If you've properly acclimatized yourself to altitude, you are no longer feeling the dizziness, headache and loss of appetite that altitude sickness can bring. However, the physiological changes themselves continue: You're breathing more rapidly. Lower air pressure means that moisture is evaporating more quickly from your skin. Your kidneys are working harder, so you're urinating more frequently; also, your body is depleting your glucose stores faster than at sea level [source: Askew].
To avoid dehydration, you'll need to take in more fluids than normal. This doesn't mean you should load up your pack with soda and beer, however. In fact, you should avoid alcohol and caffeine altogether since they can be dehydrating. Symptoms of dehydration mimic symptoms of altitude sickness. If you start feeling lightheaded or headachy, increase your water intake and take a break before continuing to a higher elevation.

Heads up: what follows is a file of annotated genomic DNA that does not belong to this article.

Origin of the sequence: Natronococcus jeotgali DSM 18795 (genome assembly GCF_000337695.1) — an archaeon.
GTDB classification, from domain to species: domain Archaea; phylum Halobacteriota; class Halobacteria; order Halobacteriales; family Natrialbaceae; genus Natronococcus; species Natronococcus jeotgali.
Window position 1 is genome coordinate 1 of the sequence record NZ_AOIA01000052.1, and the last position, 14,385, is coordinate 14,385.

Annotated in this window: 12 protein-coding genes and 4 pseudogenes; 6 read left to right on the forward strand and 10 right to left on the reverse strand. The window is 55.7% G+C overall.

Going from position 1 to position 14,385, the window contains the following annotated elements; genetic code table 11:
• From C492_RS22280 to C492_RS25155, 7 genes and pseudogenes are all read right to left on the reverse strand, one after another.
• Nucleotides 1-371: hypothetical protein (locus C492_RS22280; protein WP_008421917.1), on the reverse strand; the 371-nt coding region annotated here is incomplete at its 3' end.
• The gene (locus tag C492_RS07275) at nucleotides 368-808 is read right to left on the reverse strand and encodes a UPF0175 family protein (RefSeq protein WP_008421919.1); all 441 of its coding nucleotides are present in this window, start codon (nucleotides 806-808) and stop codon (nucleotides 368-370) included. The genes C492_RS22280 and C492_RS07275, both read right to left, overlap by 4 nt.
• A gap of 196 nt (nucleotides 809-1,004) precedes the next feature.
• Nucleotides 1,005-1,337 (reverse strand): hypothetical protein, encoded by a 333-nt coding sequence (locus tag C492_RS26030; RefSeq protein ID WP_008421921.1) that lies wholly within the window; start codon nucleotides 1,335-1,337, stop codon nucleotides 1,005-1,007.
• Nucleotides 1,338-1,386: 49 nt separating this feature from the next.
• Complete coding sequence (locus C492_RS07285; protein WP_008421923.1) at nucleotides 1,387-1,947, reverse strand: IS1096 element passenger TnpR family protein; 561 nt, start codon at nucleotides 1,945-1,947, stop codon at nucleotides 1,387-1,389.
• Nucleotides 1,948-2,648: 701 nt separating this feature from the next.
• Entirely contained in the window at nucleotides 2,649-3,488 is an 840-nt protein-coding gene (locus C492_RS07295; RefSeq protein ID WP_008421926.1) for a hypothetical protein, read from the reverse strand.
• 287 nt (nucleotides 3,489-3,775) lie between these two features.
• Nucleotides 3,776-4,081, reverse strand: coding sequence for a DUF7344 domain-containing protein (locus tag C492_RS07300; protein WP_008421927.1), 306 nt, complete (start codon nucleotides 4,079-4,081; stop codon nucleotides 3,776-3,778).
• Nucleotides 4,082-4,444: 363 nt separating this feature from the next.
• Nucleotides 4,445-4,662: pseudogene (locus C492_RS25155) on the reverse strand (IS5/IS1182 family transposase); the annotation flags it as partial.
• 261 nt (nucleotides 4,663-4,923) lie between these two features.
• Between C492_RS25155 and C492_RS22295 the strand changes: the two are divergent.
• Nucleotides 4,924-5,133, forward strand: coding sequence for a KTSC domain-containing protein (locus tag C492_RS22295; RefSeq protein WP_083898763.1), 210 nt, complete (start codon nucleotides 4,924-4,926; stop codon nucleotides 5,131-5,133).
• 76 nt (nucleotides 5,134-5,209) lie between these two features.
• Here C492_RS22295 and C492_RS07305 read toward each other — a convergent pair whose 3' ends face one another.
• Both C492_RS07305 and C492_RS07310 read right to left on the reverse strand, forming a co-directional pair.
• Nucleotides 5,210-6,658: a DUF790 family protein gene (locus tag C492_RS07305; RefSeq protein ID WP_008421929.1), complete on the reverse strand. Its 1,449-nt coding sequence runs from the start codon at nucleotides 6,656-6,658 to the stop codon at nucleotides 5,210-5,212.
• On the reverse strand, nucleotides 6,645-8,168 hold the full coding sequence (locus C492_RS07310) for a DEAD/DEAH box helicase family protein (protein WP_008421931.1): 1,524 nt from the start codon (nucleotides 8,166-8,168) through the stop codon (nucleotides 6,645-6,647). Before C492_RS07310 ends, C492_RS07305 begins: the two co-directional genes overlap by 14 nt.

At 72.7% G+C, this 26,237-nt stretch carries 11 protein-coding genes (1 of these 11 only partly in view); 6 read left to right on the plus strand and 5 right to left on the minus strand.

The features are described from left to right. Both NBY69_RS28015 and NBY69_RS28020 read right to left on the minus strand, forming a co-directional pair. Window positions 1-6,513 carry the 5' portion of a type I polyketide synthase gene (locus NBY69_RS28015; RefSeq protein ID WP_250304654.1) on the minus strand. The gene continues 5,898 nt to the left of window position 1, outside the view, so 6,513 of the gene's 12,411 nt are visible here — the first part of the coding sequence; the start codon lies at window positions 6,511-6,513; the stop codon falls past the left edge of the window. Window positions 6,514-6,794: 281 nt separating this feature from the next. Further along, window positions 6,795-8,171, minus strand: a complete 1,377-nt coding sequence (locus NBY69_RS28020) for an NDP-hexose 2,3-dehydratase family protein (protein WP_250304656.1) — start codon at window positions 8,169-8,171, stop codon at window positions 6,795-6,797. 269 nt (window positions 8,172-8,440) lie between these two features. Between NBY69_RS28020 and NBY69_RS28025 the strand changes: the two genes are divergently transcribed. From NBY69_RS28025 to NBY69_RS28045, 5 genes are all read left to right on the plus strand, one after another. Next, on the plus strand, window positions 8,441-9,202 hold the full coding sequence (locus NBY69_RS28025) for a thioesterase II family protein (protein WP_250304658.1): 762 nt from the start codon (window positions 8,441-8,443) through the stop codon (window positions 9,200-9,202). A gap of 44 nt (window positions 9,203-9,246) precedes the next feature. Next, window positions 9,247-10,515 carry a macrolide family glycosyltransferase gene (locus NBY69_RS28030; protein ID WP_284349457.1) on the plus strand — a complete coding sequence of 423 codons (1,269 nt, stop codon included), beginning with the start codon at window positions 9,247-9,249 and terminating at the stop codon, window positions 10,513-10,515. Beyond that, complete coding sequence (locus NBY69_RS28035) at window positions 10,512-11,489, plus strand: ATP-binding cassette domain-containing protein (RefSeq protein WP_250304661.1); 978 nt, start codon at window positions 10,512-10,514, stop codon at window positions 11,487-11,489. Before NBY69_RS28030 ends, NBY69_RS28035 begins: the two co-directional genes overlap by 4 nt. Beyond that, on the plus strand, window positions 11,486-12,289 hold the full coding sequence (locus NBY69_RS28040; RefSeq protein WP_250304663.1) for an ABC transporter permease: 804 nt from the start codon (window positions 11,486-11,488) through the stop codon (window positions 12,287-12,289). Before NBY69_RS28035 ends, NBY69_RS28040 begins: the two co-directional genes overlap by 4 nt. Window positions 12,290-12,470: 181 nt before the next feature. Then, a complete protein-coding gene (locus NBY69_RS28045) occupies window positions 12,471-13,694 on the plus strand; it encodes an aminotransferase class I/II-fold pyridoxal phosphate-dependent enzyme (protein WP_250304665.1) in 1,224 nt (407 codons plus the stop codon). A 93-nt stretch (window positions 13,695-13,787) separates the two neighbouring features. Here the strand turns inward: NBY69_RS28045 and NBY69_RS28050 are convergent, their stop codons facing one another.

You'll also want to stick to a high-carbohydrate diet to refuel glucose stores. Gorp, a carb-loaded blend of nuts, seeds, dried fruit and chocolate) is a great snack to pack and can be found at most camping stores. Once you've decided what to munch on the mountain, it's time to select a camp site and get cooking. In the next section, we'll tell you how to keep your tent from blowing away.